Bob Woodward: The story is dry. All we've got are pieces. We can't seem to figure out what the puzzle is supposed to look like. John Mitchell resigns as the head of CREEP, and says that he wants to spend more time with his family. I mean, it sounds like bullshit, we don't exactly believe that...
Deep Throat: No, heh, but it's touching. Forget the myths the media's created about the White House. The truth is, these are not very bright guys, and things got out of hand.
Bob Woodward: Hunt's come in from the cold. Supposedly he's got a lawyer with $25,000 in a brown paper bag.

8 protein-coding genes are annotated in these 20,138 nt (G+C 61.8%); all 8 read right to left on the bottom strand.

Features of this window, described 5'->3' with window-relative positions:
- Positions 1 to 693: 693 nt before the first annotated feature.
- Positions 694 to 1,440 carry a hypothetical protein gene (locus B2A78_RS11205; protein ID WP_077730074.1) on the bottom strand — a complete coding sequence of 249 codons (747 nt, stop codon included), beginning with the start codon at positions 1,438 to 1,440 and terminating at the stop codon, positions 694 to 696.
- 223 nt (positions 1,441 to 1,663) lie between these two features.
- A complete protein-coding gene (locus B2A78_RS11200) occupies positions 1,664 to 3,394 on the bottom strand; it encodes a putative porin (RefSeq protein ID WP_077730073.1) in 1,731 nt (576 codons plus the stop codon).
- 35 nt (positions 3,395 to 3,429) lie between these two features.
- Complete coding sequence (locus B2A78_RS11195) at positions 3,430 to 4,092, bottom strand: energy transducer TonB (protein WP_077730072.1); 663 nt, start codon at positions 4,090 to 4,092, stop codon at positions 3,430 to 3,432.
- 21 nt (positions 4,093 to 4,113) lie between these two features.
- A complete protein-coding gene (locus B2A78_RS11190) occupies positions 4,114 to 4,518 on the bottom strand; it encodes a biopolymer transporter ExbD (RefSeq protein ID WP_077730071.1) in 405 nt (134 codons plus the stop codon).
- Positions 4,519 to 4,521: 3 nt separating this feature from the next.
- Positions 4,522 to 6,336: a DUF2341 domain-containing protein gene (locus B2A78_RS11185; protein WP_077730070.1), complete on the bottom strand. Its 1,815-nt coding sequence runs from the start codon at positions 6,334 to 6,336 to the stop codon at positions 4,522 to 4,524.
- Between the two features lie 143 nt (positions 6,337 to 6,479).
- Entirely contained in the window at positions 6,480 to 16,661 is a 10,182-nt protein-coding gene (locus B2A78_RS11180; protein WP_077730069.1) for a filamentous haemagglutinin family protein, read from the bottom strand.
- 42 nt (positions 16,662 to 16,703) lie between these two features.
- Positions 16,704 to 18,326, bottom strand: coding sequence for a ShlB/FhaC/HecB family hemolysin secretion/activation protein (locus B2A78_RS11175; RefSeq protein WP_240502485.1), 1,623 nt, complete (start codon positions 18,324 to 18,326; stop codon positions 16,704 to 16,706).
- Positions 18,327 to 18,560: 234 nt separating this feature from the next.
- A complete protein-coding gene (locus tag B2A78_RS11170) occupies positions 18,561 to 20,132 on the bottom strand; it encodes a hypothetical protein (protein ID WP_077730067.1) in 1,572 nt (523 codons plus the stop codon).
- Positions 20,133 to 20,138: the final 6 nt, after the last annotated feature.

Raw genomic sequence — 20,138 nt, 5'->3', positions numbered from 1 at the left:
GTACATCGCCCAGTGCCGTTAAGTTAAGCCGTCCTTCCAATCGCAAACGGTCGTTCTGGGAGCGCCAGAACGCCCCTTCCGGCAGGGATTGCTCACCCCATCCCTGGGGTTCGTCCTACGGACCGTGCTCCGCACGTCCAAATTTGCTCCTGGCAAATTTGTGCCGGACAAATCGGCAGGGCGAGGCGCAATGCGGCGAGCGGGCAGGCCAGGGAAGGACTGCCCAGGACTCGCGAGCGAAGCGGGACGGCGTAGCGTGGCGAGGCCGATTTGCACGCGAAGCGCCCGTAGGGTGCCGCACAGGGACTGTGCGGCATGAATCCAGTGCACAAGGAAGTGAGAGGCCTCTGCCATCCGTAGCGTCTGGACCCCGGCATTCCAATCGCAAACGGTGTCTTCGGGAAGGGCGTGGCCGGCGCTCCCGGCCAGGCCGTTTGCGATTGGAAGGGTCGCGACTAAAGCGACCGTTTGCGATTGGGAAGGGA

Deep Throat: Follow the money.
Bob Woodward: What do you mean? Where?
Deep Throat: Oh, I can't tell you that.
Bob Woodward: But you could tell me that.
Deep Throat: No, I have to do this my way. You tell me what you know, and I'll confirm. I'll keep you in the right direction if I can, but that's all. Just... follow the money.

Wednesday, July 30, 2008

A Master Bullshit Artist at work

A Cornered Rat